holding that for purposes of § 52-595, affirmative act may not be necessary where fiduciary relationship gives rise to "affirmative duty to disclose"Summary of this case from Martinelli v. Bridgeport Roman Catholic Diocesan
No. PJR CV93 0704542S
January 3, 1995
MEMORANDUM OF DECISION ON APPLICATION FOR JUDGMENT REMEDY
This case has come before the court pursuant to an application for a prejudgment remedy. The governing statute is Section 52-278d(a). It has been said that the standard hasn't much changed since it was set down in Wall v. Toomey, 52 Conn. 35, 36 (1884).
"The legal idea of probable cause is a bona fide belief in the existence of the facts essential under the law for the action and such as would warrant a man [sic] of ordinary caution, prudence and judgment, under the circumstances, in entertaining it."
A helpful formulation of the test is set forth inThree S Development Co. v. Santore, 193 Conn. 174, 175-176 (1984).
"Probable cause is a flexible common sense standard. It does not demand that a belief be correct or more likely true than false . . . The hearing in probable cause for the issuance of a prejudgment remedy is not contemplated to be a full scale trial on the merits of the plaintiff's claim. The plaintiff does not have to establish that he [sic] will prevail, I only that there is probable cause to sustain the validity of the claim . . . . The court's role in such a hearing is to determine probable success by weighing probabilities."
But practical and common sense difficulties are presented to anyone trying to apply these rules and these difficulties are focused in one sentence of McCahill v. Town Country Associates Ltd., 185 Conn. 37, 39 (1981). There the court said:
"The plaintiff is not required to establish her case by a fair preponderance of the evidence but need only show the probable validity of her claim."
What I think all of these formulations and tests mean for a trial judge trying to apply them is that at the conclusion of a prejudgment remedy hearing, having heard all of the evidence presented regarding the allegations of the complaint, the judge must bear in mind the civil standard of proof at trial and in that context decide, not whether the plaintiff has met that standard but determine the plaintiff's probable chances of success at trial in meeting that standard in light of the evidence presented at the hearing.
Finally, it should be said that since a person's property rights would be affected by any prejudgment remedy due process requires that a party resisting the application be heard "in a meaningful manner", Ledgebrook Condominium Assn. Inc. v. Lusk Corporation, 172 Conn. 577, 583 (1977). This necessarily means that "a good defense . . . will be enough to show that there is no `probable cause that judgment will be rendered in the matter in favor of the plaintiff'", Augeri v. C.F. Wooding, 173 Conn. 426, 429 (1977).
The plaintiff is Bernard Lapuk, the defendants are Robert Simons, Gerald Steinberg, Corporate Center West Inc. and J S Development and Management Corporation.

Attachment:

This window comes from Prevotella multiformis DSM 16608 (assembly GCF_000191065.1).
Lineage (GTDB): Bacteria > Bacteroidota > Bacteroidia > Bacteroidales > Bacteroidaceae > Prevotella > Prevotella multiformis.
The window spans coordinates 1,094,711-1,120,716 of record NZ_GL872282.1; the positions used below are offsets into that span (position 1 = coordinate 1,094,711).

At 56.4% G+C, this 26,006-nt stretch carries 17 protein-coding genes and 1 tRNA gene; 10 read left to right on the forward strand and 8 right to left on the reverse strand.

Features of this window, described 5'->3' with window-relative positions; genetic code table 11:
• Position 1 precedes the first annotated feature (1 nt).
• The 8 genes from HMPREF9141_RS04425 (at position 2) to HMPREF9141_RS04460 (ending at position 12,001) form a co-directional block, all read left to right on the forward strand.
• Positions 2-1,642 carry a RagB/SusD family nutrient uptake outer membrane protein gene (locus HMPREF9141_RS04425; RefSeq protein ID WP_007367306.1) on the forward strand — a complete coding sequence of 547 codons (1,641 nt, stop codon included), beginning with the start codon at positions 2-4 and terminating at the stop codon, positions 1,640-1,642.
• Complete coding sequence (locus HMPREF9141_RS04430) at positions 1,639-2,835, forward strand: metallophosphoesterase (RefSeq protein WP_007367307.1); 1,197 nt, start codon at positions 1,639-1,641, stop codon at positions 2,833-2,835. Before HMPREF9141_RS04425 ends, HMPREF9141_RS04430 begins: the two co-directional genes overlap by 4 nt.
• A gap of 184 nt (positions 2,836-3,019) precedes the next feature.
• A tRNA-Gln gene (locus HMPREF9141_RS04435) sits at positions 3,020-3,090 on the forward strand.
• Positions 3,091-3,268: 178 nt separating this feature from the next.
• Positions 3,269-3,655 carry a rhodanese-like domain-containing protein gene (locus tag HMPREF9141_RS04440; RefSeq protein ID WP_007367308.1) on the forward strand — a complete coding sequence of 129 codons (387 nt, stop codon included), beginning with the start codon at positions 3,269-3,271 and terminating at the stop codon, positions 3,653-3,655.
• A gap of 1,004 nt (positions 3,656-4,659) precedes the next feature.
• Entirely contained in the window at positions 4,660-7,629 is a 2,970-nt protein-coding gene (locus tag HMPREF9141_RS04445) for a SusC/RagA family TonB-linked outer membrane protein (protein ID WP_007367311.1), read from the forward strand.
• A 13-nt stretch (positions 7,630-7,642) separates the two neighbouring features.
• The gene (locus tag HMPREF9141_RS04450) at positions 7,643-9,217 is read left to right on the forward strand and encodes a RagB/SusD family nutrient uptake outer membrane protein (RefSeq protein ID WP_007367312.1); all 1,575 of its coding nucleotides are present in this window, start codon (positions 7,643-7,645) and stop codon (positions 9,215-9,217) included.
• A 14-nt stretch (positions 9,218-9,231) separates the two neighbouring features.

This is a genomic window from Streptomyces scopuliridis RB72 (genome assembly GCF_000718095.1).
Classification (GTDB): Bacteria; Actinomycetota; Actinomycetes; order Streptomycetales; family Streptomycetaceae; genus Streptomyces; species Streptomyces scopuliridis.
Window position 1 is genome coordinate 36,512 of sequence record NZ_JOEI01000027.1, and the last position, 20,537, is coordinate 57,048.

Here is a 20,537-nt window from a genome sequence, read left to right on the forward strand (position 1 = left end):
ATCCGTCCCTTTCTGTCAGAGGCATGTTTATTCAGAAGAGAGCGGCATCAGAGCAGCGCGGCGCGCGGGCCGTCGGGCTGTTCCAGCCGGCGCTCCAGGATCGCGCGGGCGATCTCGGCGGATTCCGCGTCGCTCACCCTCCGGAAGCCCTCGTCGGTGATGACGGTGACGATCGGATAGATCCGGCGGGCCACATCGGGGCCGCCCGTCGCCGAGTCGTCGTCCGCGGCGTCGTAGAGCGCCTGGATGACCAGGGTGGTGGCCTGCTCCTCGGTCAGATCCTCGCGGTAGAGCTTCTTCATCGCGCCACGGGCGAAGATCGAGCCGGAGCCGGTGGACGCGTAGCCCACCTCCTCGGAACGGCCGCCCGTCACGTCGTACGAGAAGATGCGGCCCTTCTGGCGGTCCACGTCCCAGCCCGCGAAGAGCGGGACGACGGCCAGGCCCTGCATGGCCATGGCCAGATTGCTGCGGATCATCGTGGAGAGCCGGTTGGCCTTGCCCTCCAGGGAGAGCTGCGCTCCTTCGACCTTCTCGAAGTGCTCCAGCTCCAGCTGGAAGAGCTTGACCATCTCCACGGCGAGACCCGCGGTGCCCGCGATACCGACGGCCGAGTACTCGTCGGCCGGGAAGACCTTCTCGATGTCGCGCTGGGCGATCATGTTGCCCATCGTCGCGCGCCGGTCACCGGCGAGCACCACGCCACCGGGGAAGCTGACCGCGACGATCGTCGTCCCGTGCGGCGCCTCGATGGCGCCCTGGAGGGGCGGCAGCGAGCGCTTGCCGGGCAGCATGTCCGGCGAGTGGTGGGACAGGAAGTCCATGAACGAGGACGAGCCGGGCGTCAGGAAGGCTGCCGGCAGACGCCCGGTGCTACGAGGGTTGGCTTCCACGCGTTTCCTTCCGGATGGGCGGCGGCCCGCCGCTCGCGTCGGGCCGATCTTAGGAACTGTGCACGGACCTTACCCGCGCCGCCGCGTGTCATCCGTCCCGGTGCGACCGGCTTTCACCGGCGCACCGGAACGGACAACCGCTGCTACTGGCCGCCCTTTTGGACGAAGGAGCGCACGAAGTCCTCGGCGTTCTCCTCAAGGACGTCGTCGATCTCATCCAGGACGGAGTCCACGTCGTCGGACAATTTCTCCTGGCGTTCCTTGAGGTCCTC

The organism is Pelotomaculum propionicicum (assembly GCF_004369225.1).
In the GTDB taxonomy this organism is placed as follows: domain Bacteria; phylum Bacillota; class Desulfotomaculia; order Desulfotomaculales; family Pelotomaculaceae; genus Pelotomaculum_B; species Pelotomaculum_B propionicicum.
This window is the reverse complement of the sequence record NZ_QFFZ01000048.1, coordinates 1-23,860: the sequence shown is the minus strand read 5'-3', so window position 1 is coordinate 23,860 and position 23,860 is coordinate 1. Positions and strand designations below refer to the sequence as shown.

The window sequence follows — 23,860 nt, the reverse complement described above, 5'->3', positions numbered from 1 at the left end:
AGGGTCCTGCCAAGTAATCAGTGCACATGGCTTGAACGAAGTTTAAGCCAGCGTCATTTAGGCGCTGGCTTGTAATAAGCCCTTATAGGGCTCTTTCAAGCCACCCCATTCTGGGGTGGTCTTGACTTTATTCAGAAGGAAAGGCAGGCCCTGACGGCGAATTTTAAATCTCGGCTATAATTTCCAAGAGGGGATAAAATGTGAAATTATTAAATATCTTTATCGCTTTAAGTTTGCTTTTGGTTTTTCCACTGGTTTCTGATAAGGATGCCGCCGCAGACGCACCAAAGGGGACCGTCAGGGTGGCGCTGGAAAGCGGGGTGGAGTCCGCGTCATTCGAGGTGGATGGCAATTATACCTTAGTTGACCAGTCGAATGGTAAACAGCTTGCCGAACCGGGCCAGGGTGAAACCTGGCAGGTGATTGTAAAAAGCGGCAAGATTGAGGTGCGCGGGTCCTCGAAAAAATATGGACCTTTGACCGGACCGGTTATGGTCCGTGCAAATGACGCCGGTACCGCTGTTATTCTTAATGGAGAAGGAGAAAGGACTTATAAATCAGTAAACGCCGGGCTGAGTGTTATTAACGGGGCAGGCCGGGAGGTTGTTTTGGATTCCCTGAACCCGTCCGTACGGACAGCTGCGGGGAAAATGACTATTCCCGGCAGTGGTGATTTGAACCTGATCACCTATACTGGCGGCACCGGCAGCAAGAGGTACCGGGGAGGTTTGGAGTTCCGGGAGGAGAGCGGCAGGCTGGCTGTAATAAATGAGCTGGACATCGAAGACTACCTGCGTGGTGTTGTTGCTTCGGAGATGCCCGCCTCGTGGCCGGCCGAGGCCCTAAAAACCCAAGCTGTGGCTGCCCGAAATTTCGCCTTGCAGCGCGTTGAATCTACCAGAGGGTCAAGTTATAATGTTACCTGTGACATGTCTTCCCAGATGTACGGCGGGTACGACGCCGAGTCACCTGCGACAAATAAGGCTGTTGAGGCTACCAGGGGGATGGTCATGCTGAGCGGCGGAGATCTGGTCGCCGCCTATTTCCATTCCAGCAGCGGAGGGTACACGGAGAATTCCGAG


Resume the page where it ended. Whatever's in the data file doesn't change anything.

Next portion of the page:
At all times relevant to the complaint the plaintiff, Bernard Lapuk, and `the defendants, Robert Simons and Gerald Steinberg, were partners in and joint owners of two properties located in West Hartford by virtue of partnership agreements titled Corporate Center West Associates and South Street Associates. The complaint here is in twelve counts, the first six deal with the conduct of the defendants in connection with South Street and the last six with the conduct of the defendants in Corporate Center West. The First and Seventh Counts seek recovery for breaches of fiduciary duty, the Second and Ninth Counts seek recovery for CUPTA violations, the Fourth and Eleventh Counts seek recovery for intentional infliction of emotional distress, the Fifth and Twelfth Counts for negligent infliction of emotional distress, and the Sixth and Eight Counts seek recovery for fraud in connection with South Street and Corporate Center West. The Third Count seeks recovery for forgery in connection with South Street and the Tenth Count seeks recovery for theft in connection with Corporate Center West.
Certain facts were stipulated to. In regard to the two partnerships, Robert Simons (Simons) and Gerald Steinberg (Steinberg) actively manage the affairs of the two partnerships that have previously been referred to and Bernard Lapuk, the plaintiff, relied upon their honesty and integrity in connection with their management. The court will now paraphrase the plaintiff's offer of proof, much of which was stipulated to and then refer to additional matters before the court.
South Street Associates
During the year 1988 and subsequently plaintiff suffered problems with his health which impaired him physically, mentally and emotionally.
Toward the end of 1990, the dcfendants [defendants], Simons and Steinberg, informed the plaintiff that Burritt Interfinancial Bancorporation was the creditor of the partners and that the principle sum of $3,750,000.00 was owing to Burritt. They further informed the plaintiff that he would have to pay one-third (1/3) of the sum plus additional amounts of monies they claimed to have paid to Burritt in connection with the promissory notes totalling $3,750,000.00.